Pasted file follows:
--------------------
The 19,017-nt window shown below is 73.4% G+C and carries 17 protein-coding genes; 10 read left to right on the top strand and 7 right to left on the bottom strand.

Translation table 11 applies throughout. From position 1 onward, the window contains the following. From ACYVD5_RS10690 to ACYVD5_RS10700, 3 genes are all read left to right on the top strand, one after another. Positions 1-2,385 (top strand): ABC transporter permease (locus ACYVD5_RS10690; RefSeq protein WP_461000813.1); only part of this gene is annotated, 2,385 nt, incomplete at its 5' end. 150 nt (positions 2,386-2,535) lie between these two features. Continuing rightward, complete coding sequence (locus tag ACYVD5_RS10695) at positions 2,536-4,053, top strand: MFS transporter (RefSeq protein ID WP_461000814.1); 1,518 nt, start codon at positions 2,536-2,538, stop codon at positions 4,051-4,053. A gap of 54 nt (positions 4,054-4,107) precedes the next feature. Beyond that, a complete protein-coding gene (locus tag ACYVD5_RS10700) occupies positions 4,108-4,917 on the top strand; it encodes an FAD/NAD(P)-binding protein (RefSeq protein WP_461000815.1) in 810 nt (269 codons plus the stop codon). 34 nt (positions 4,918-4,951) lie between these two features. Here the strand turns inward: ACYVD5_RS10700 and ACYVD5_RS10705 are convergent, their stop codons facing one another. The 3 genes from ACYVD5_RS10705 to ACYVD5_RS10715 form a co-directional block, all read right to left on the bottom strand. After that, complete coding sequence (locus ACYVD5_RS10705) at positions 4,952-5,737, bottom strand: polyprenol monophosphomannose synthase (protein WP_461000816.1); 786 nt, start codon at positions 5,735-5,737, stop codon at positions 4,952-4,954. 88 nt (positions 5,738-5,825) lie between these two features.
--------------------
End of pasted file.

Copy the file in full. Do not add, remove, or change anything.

The 19,017-nt window shown below is 73.4% G+C and carries 17 protein-coding genes; 10 read left to right on the top strand and 7 right to left on the bottom strand.

Translation table 11 applies throughout. From position 1 onward, the window contains the following. From ACYVD5_RS10690 to ACYVD5_RS10700, 3 genes are all read left to right on the top strand, one after another. Positions 1-2,385 (top strand): ABC transporter permease (locus ACYVD5_RS10690; RefSeq protein WP_461000813.1); only part of this gene is annotated, 2,385 nt, incomplete at its 5' end. 150 nt (positions 2,386-2,535) lie between these two features. Continuing rightward, complete coding sequence (locus tag ACYVD5_RS10695) at positions 2,536-4,053, top strand: MFS transporter (RefSeq protein ID WP_461000814.1); 1,518 nt, start codon at positions 2,536-2,538, stop codon at positions 4,051-4,053. A gap of 54 nt (positions 4,054-4,107) precedes the next feature. Beyond that, a complete protein-coding gene (locus tag ACYVD5_RS10700) occupies positions 4,108-4,917 on the top strand; it encodes an FAD/NAD(P)-binding protein (RefSeq protein WP_461000815.1) in 810 nt (269 codons plus the stop codon). 34 nt (positions 4,918-4,951) lie between these two features. Here the strand turns inward: ACYVD5_RS10700 and ACYVD5_RS10705 are convergent, their stop codons facing one another. The 3 genes from ACYVD5_RS10705 to ACYVD5_RS10715 form a co-directional block, all read right to left on the bottom strand. After that, complete coding sequence (locus ACYVD5_RS10705) at positions 4,952-5,737, bottom strand: polyprenol monophosphomannose synthase (protein WP_461000816.1); 786 nt, start codon at positions 5,735-5,737, stop codon at positions 4,952-4,954. 88 nt (positions 5,738-5,825) lie between these two features.